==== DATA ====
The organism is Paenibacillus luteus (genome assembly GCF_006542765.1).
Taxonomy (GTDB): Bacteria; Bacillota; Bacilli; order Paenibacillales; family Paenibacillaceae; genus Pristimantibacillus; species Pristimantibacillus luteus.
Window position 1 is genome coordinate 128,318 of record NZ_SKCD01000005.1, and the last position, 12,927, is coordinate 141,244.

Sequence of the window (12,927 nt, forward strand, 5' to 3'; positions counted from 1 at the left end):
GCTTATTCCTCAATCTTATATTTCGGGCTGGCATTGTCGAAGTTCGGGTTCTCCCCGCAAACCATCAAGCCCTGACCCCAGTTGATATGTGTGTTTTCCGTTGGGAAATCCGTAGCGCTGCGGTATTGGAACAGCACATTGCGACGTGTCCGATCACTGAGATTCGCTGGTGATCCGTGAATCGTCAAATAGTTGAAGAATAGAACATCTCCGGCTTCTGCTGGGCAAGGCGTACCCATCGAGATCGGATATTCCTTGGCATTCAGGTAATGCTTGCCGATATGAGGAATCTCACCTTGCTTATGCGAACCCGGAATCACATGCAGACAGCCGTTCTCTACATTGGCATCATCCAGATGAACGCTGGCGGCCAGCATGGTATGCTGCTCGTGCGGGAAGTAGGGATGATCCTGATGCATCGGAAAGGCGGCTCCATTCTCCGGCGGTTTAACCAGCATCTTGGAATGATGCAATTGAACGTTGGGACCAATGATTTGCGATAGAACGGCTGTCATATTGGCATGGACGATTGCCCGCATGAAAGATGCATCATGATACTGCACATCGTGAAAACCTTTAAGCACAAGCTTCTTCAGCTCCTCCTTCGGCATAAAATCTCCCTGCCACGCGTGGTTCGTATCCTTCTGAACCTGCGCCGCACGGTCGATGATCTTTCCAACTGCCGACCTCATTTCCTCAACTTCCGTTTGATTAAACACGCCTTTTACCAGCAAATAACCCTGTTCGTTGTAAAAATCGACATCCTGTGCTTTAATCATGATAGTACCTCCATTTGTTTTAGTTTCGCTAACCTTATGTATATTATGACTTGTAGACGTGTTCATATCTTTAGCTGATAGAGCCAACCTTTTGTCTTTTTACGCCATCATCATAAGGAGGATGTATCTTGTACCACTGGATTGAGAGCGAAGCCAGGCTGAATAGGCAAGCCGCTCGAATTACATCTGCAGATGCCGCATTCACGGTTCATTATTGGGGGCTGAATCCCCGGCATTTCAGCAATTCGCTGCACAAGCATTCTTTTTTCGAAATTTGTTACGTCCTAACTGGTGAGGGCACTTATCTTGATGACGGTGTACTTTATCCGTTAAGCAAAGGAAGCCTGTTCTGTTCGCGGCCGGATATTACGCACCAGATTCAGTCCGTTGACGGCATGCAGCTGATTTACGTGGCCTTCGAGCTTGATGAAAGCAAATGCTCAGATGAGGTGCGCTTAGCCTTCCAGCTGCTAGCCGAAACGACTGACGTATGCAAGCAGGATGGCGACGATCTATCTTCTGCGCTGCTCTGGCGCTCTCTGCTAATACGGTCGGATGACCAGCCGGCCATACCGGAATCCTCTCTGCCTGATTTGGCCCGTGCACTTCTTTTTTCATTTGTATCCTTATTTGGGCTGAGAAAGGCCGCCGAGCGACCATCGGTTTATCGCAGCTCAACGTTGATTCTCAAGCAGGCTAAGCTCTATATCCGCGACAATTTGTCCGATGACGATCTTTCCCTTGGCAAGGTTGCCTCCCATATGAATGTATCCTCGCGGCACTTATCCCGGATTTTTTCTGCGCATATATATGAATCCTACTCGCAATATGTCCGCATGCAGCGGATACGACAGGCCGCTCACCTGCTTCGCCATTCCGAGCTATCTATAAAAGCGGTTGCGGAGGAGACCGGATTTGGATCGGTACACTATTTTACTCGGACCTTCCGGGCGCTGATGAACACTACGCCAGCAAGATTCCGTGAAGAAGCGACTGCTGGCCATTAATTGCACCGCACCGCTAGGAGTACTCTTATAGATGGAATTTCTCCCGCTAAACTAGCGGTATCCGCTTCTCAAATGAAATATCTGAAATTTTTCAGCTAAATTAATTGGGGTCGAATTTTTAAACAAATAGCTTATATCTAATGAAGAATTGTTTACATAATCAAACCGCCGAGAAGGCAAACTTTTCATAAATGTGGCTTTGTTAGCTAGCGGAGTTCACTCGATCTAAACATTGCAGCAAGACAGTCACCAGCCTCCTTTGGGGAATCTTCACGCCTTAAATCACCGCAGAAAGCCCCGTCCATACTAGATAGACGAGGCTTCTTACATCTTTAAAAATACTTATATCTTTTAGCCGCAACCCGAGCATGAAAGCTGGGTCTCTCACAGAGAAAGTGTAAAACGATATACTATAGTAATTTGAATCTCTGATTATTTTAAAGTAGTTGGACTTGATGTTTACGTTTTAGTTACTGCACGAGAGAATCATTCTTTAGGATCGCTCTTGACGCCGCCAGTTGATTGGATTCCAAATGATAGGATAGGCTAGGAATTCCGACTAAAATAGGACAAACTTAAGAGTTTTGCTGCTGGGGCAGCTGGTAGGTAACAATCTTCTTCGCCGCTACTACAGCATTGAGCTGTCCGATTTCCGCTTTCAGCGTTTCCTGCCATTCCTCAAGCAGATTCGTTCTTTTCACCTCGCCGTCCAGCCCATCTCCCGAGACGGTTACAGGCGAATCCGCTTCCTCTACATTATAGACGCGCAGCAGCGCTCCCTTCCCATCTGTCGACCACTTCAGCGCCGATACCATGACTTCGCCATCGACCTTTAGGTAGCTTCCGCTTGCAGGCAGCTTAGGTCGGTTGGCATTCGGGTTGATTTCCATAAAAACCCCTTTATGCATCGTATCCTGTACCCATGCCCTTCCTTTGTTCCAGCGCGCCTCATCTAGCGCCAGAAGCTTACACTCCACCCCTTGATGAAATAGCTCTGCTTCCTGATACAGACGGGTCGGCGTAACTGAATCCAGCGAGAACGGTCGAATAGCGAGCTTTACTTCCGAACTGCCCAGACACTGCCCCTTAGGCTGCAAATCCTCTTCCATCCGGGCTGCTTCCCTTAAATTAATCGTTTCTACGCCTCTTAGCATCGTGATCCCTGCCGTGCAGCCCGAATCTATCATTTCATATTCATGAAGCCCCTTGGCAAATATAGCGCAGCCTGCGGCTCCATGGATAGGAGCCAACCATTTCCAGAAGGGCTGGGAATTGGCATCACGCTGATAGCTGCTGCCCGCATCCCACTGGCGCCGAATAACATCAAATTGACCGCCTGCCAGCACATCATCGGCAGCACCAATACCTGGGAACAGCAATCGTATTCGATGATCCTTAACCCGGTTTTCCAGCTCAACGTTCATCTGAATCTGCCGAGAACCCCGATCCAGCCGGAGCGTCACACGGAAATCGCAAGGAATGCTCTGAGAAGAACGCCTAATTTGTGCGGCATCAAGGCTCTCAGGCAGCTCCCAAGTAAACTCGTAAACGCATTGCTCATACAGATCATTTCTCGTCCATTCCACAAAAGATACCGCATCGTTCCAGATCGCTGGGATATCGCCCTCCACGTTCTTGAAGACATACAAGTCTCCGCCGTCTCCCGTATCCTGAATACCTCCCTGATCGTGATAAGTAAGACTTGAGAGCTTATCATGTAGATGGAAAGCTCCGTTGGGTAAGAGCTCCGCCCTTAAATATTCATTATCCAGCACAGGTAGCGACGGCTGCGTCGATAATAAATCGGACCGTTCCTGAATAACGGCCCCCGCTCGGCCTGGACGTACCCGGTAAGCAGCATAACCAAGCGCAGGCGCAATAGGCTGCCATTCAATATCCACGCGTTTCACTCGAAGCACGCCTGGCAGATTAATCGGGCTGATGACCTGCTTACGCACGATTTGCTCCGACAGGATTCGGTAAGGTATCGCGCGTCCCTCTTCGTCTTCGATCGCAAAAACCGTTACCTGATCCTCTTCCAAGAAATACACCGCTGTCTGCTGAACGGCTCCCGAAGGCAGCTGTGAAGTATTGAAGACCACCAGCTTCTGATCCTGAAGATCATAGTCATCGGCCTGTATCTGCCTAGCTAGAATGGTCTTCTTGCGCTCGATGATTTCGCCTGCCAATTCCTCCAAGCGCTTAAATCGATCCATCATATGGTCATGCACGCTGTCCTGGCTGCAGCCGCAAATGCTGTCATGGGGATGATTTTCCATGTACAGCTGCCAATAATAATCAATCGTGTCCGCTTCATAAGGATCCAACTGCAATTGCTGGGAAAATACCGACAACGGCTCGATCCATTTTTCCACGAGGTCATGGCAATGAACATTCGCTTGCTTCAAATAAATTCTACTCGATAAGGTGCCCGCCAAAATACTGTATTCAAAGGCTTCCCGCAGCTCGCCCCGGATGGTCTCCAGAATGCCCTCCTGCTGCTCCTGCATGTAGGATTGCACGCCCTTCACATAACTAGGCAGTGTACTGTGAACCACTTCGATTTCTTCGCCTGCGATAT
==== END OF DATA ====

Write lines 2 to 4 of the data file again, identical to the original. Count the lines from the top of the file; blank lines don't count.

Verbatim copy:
Taxonomy (GTDB): Bacteria; Bacillota; Bacilli; order Paenibacillales; family Paenibacillaceae; genus Pristimantibacillus; species Pristimantibacillus luteus.
Window position 1 is genome coordinate 128,318 of record NZ_SKCD01000005.1, and the last position, 12,927, is coordinate 141,244.

Sequence of the window (12,927 nt, forward strand, 5' to 3'; positions counted from 1 at the left end):